Not long ago, my son and I were talking about the concept of “the death of the author.” If you’re not familiar with it, it says that the definitive meaning of a text can’t be understood from the intentions of the author. It argues that what a reader thinks a text means is at least as important, and maybe more so, than whatever meaning the original author intended.
To revisit a previous post with this in mind: even if the authors say they didn’t intend for Puff, the Magic Dragon to be about marijuana use, the idea of “the death of the author” would say that if a later hearer of the song took it that way, their interpretation is correct.
The idea comes from a 1967 essay by a French literary critic named Roland Barthes. He explains that it’s impossible to fully know the meaning an author intended, that all we can know with any kind of certainty is our response to it in the moment. He writes,"a text's unity lies not in its origins,” — its author — "but in its destination" — its reader.
I’ve said that the Bible can’t mean to us what it couldn’t have meant to its original authors. But if Barthes is right, then what the text meant to Paul or Matthew or Isaiah doesn’t matter.
And, in fact, biblical texts can be legitimately reinterpreted. The parable of the Good Samaritan has something to say about black - white relations in America, even though Jesus (and Luke) didn’t have had that in mind. Martin Luther King, Jr. famously reappropriated Amos’ call to justice and righteousness for his time. Joel’s promise that “sons and daughters” would prophesy was reappropriated by Peter (and Luke) in Acts 2 to describe what was happening in his day, and it can be legitimately pressed into service in our world, when injustice against women even in church is being finally brought into the light.
Preachers have long done this, “borrowing” texts to shed light on issues and questions in their own worlds. Preachers have always used (hopefully) sanctified imagination to let the text speak to the worlds in which they have preached. If you’ve ever heard (or preached) a sermon on Jesus stilling the storm, and made some point about Jesus stilling the “storms” in our own lives, then you know what I mean. In fact, that’s possibly the primary way we recognize a “good” sermon — it finds contemporary meaning in those old texts.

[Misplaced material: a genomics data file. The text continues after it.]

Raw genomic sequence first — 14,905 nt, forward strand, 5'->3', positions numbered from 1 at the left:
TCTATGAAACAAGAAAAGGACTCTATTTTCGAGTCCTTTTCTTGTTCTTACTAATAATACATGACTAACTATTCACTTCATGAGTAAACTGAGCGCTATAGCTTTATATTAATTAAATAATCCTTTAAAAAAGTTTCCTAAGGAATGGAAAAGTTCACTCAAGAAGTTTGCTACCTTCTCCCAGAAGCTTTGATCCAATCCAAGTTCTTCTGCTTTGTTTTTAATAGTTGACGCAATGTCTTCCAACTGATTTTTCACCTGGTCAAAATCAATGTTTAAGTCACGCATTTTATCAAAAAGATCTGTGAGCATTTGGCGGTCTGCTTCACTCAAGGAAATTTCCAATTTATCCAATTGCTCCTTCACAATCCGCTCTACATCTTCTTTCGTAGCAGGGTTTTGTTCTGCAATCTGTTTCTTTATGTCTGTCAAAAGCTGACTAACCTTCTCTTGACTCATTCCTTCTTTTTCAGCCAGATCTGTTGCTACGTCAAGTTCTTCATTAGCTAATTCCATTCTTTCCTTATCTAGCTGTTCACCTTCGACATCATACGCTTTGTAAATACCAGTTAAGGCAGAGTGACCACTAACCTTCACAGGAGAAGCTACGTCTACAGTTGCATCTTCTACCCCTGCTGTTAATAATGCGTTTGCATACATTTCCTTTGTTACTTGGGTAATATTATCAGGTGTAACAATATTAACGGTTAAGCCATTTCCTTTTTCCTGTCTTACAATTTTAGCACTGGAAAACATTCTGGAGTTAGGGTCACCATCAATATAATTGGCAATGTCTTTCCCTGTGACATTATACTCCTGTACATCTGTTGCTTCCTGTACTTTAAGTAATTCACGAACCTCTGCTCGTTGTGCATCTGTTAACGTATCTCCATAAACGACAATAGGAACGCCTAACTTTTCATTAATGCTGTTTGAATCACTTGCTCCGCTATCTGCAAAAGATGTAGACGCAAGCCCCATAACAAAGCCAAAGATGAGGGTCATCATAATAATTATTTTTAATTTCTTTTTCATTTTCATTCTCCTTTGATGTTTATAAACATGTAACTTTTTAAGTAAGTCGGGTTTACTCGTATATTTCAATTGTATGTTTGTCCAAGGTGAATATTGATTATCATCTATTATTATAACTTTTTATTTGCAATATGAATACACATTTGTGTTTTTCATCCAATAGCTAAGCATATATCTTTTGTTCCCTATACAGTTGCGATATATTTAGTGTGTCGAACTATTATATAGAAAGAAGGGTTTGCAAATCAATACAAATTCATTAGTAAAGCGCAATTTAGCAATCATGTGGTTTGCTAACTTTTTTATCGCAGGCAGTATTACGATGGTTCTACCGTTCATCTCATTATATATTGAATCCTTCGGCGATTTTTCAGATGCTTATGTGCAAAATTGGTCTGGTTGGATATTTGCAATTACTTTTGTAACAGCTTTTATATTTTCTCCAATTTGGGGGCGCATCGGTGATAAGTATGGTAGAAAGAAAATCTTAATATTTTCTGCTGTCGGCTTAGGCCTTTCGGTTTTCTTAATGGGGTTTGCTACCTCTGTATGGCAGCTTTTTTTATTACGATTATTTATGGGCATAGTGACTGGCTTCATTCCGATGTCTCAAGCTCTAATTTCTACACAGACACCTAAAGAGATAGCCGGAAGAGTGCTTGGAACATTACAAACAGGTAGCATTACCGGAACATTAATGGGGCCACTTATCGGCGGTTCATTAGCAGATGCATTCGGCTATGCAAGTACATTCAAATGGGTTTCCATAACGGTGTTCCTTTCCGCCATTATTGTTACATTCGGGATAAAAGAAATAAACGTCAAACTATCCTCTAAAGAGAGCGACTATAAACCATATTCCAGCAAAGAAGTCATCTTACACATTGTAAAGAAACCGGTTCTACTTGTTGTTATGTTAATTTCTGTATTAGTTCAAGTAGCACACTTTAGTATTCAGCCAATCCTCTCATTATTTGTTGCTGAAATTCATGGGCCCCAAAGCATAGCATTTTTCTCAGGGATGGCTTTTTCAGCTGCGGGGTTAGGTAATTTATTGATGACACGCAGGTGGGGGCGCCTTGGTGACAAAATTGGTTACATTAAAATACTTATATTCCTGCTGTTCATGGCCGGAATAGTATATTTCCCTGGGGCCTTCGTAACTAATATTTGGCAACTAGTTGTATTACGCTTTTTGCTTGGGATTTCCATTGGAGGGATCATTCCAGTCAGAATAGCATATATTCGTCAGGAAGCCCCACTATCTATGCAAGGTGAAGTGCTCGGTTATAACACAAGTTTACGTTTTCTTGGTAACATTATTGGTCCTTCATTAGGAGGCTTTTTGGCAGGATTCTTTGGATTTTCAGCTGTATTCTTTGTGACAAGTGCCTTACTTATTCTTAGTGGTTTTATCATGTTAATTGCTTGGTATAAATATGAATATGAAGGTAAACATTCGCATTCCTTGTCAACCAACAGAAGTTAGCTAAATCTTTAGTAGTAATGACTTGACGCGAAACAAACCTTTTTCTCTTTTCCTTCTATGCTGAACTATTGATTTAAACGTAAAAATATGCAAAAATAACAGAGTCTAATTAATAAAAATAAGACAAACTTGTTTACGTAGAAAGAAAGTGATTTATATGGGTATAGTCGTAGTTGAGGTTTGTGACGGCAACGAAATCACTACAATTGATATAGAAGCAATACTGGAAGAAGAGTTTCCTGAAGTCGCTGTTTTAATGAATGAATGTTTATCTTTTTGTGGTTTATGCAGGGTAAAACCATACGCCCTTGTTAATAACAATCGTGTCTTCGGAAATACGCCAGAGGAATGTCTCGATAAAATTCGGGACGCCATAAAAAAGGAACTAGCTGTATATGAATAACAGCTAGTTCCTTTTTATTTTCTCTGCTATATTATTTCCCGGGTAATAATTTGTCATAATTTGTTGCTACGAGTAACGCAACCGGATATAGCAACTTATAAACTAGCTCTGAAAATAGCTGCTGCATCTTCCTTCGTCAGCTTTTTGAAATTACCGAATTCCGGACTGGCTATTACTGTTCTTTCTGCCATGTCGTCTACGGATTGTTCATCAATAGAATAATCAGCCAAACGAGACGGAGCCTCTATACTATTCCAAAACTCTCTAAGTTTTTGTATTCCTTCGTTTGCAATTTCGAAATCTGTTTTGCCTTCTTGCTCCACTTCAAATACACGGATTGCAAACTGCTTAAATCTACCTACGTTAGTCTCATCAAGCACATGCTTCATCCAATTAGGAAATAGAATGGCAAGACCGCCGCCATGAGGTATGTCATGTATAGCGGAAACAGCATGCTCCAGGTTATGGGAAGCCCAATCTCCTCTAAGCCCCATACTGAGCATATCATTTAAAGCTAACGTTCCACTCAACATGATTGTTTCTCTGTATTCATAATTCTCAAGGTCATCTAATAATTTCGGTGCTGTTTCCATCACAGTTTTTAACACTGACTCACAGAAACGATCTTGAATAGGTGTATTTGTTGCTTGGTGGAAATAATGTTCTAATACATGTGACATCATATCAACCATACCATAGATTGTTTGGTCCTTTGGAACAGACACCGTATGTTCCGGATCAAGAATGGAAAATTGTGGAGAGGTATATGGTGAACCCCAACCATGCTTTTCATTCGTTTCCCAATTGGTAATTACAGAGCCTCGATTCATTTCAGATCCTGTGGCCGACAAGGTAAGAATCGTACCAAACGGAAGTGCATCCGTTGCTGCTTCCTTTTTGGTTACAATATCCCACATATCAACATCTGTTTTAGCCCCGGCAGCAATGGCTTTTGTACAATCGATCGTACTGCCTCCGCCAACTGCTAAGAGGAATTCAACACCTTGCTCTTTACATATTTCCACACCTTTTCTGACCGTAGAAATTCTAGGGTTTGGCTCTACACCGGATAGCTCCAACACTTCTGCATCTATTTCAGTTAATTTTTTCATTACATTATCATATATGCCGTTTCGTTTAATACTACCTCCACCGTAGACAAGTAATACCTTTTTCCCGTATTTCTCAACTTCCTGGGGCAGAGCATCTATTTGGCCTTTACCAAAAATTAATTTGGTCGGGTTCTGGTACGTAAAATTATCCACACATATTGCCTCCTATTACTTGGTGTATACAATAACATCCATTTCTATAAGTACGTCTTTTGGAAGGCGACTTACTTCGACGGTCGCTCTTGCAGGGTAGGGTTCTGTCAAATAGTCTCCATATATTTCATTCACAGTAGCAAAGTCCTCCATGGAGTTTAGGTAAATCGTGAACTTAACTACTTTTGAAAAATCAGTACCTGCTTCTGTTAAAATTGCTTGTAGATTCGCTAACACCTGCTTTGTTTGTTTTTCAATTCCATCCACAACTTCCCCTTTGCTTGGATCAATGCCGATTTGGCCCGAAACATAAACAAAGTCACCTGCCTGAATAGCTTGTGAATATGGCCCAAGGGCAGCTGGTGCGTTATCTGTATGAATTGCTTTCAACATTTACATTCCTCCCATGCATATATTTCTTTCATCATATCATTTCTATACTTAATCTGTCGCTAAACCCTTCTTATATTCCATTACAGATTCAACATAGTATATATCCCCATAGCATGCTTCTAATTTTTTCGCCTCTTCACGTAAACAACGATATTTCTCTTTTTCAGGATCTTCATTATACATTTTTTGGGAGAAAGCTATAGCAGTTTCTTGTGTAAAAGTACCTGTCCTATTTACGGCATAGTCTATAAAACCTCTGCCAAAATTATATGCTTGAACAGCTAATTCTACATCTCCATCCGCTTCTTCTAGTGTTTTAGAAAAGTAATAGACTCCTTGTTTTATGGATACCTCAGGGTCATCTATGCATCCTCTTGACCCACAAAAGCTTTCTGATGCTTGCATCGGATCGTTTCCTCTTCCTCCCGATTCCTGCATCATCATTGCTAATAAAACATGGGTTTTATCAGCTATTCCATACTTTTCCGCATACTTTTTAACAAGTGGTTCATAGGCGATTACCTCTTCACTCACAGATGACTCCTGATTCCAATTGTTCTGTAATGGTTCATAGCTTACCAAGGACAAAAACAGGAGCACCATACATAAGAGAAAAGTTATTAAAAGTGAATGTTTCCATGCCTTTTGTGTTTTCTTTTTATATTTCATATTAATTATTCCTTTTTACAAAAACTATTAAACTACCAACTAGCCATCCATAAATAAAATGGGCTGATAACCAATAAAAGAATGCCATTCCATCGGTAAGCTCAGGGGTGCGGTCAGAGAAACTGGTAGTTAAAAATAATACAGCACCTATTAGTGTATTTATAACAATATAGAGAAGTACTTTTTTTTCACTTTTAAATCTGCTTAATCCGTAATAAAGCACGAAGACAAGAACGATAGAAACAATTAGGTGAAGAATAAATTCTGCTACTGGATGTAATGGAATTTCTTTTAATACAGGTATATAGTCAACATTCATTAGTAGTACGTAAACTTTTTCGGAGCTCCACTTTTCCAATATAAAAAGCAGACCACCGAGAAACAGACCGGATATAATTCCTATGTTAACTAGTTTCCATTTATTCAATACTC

I’m preaching this week on a few verses from the first chapter of Revelation. Revelation is maybe the “death of the author” capital of the Bible. We’ve tended to imagine that John’s intended meaning is so deeply buried under an avalanche of figurative, symbolic language that there’s no point in even trying to recover it, and so throughout church history we’ve let our imaginations run wild. It makes for a vivid warning that a radical “death of the author” approach to the Bible can produce fanciful and even harmful interpretations.
In my sermon on Revelation 1, I’m zeroing in on something we know about John — that he was a political dissident, exiled to the island of Patmos. I’ll try to show from the text what a dissident looks like, and why as believers in Jesus we all should have a bit of dissident in us What John intended when he wrote Revelation matters. But I seriously doubt I’m in danger of being exiled or imprisoned for my faith. Still, there are certainly situations where faith might cause me to be on the outside looking in, so to speak. So we can put his words to work in our worlds, informed by what he intended to say to his world.
The Medieval church read the Bible according to four “senses”: literal, allegorical, moral, and anagogical. The last three together were known as “spiritual” senses. This kind of reading was one of the things Luther wanted to reform, but I think it was just a way to try to sort of standardize a way of reading the Bible that comes pretty naturally to us. So in the Medieval church you might read a text like Psalm 114:1, “When Israel went out of Egypt,” in this way: